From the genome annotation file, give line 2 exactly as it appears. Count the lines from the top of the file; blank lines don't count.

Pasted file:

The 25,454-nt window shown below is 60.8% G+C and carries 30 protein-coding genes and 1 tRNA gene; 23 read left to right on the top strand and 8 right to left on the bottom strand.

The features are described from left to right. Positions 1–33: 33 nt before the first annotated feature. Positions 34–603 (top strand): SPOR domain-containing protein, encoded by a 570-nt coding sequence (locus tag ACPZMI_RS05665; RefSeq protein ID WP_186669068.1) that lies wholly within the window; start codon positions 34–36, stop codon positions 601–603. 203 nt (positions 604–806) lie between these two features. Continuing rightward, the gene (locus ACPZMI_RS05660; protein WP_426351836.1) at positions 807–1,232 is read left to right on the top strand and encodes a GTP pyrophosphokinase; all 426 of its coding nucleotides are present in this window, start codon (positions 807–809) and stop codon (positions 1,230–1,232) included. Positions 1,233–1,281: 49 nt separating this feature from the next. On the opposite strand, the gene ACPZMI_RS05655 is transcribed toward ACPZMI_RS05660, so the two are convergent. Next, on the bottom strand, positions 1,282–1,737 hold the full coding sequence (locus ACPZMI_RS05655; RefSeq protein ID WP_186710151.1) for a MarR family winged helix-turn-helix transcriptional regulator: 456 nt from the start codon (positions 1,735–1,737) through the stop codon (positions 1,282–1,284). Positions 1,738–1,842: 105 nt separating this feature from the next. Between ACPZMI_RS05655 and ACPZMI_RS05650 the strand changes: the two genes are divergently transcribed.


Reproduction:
The features are described from left to right. Positions 1–33: 33 nt before the first annotated feature. Positions 34–603 (top strand): SPOR domain-containing protein, encoded by a 570-nt coding sequence (locus tag ACPZMI_RS05665; RefSeq protein ID WP_186669068.1) that lies wholly within the window; start codon positions 34–36, stop codon positions 601–603. 203 nt (positions 604–806) lie between these two features. Continuing rightward, the gene (locus ACPZMI_RS05660; protein WP_426351836.1) at positions 807–1,232 is read left to right on the top strand and encodes a GTP pyrophosphokinase; all 426 of its coding nucleotides are present in this window, start codon (positions 807–809) and stop codon (positions 1,230–1,232) included. Positions 1,233–1,281: 49 nt separating this feature from the next. On the opposite strand, the gene ACPZMI_RS05655 is transcribed toward ACPZMI_RS05660, so the two are convergent. Next, on the bottom strand, positions 1,282–1,737 hold the full coding sequence (locus ACPZMI_RS05655; RefSeq protein ID WP_186710151.1) for a MarR family winged helix-turn-helix transcriptional regulator: 456 nt from the start codon (positions 1,735–1,737) through the stop codon (positions 1,282–1,284). Positions 1,738–1,842: 105 nt separating this feature from the next. Between ACPZMI_RS05655 and ACPZMI_RS05650 the strand changes: the two genes are divergently transcribed.